Despite the naysayers who took great joy in ripping this Pulitzer Prize winner apart, I found this elaborate novel just as immensely awesome as the seemingly humble painting that inspired the lead character Theo to guard it against all costs.

You do have to have patience and a taste for Dickensian flair to appreciate this book yet the old adage about such trips being more about the journey than the destination is well defined within these engaging pages. It is a pity that some people just can't let others enjoy a fine work of art without the need to splatter mud upon it but that is their failing , not ours.

 After the cinematic success of The Silver Linings Playbook, Matthew Quick's latest novel, The Good Luck of Right Now, had a lot to live up to.

 Even if you haven't seen or read TSLPB, Quick is still in fine form here as his leading man Bartholomew Neal copes with the ups and downs of his life by writing letters to Richard Gere, based upon finding a Free Tibet letter in his deceased mother's belongings.

Believing that a spiritual connection exists between them, Bartholomew pours out his heart in these unsent letters as he and the small group of folks in his slowly expanding sphere of existence are working on finding a better way of life. Packed with humor and heartbreak, TGLORN is a sure sign that Quick is more than just the Hollywood flavor of the moment:


 A good amount of hype,along with a pre-sale of the film rights, heralded the arrival of The Queen of the Tearling by Erika Johansen, the intended first of a trilogy. I am happy to report that not only is the novel worthy of such advance praise, seeing where this series is going to go is a big part of the fun.

As ungainly heroine Kelsea Glynn fights to take hold of the throne that her beautiful but thoughtless mother Elyssa couldn't manage, her courage and vulnerability make for a fantasy character that relates well with modern readers.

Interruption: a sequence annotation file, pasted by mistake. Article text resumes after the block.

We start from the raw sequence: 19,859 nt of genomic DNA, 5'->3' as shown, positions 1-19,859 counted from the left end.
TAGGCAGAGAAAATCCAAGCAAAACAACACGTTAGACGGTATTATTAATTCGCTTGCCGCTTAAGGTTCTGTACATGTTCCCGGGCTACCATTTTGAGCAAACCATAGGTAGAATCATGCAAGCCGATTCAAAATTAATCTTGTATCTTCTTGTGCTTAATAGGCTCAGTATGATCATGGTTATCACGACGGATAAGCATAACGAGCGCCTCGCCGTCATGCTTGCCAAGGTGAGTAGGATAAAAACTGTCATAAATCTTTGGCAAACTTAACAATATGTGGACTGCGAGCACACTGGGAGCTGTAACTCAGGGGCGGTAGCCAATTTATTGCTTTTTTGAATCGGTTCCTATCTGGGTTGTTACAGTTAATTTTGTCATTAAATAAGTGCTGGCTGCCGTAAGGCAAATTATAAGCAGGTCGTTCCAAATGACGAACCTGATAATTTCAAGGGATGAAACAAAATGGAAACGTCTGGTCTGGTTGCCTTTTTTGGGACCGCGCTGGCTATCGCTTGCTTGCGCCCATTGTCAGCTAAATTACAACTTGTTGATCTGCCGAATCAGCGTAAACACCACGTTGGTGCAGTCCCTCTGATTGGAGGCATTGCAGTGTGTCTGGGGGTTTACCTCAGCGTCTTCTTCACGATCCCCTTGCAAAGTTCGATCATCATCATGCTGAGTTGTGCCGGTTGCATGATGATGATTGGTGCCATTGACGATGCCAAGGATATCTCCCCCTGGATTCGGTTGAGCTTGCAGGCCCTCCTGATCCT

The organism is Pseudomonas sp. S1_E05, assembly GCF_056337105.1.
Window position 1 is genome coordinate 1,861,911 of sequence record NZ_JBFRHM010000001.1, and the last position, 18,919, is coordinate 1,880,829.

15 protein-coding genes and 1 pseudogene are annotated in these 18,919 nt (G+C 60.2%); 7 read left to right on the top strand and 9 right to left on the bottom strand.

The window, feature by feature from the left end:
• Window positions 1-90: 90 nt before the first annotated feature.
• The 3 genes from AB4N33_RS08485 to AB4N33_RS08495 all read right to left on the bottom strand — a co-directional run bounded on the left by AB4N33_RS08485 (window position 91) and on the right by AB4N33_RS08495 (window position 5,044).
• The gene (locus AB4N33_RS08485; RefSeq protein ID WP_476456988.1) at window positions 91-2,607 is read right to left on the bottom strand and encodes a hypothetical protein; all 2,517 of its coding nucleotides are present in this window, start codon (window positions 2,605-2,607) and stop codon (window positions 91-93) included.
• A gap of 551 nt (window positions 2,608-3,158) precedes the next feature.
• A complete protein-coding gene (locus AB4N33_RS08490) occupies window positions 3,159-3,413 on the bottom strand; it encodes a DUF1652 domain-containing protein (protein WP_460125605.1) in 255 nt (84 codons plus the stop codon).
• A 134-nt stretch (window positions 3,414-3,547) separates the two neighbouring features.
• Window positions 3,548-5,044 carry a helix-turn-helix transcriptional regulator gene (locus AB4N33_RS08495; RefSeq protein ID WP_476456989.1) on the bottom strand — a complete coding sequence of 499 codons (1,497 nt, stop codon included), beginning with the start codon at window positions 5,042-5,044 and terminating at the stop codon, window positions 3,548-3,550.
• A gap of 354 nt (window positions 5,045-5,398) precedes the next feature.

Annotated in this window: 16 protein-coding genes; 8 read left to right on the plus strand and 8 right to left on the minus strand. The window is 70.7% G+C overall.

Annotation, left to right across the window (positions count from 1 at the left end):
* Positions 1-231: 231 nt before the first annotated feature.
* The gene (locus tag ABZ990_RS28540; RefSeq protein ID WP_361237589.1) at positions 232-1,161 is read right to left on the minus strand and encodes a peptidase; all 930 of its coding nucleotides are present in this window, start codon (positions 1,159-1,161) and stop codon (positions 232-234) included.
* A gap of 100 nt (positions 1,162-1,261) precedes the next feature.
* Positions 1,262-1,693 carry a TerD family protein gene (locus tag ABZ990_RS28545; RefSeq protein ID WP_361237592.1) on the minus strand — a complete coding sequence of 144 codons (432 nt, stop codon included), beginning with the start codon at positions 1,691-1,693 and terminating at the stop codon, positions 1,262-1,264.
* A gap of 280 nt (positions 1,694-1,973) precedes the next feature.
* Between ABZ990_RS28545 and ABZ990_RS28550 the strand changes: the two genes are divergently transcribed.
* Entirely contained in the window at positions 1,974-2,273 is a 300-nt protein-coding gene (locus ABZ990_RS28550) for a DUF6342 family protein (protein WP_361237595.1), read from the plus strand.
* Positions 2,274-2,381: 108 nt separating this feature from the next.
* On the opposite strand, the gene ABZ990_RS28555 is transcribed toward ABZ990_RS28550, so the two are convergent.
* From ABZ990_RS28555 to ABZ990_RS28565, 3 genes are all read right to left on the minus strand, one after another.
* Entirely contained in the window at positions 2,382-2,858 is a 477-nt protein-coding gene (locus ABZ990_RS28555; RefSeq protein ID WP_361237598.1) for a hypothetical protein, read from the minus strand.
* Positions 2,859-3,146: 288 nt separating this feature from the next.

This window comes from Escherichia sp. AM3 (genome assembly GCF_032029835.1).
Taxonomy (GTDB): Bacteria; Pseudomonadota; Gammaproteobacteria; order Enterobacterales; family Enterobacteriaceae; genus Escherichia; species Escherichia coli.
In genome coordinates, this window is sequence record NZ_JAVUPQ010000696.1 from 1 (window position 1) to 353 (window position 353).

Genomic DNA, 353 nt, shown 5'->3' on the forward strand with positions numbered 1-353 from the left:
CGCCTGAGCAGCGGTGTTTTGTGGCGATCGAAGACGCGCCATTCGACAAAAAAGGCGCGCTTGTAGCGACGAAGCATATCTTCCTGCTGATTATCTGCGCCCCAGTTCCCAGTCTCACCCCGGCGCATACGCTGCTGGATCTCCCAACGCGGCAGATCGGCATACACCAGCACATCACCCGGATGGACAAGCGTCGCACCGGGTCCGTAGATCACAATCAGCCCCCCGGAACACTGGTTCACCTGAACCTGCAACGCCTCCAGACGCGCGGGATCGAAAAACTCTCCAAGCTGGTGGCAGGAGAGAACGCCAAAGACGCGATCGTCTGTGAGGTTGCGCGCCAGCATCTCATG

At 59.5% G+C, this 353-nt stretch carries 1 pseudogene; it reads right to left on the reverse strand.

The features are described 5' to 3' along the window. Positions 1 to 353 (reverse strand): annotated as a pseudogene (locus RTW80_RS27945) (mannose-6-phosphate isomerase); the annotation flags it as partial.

While it does have some familiar territory to cover, Johansen's unique twist is to have a female lead use her innate wits and education to stake her claim as Queen in order to protect and serve her country. When the movie does hit the theaters, hopefully it will do justice to this entertainingly engaging concept.

Speaking of film, with all of the attention regarding the upcoming Wonder Woman movie these days, a good source of background info about that DC diva can be found in Wonder Woman Unbound.

Living up to it's subtitle, "the curious history of the world's most famous heroine", blogger Tim Hanley traces the pop culture path of the Amazon princess from her eyebrow raising creator William Marston to her adoption as a feminist icon during the sixties and seventies to the impact of Lynda Carter's TV incarnation.

WWUB is a smartly written take on such a classic yet controversial figure in comic book history that should be in every comic collector's library as well as a pop culture follower's collection. For those wondering about the current state of women in comics, I highly recommend bookmarking Straitened Circumstances for Hanley's updates and thoughts on the subject. When it comes to Wonder Woman, Hanley is as much of a true ally as Steve Rogers ever was(perhaps a bit better) as this book showcases the power of strong female characters in media both then and now:

 Well,that's it for this year but stay tuned for more great reads in 2015, folks. For us die hard readers, it's no trouble to keep it all about the books there: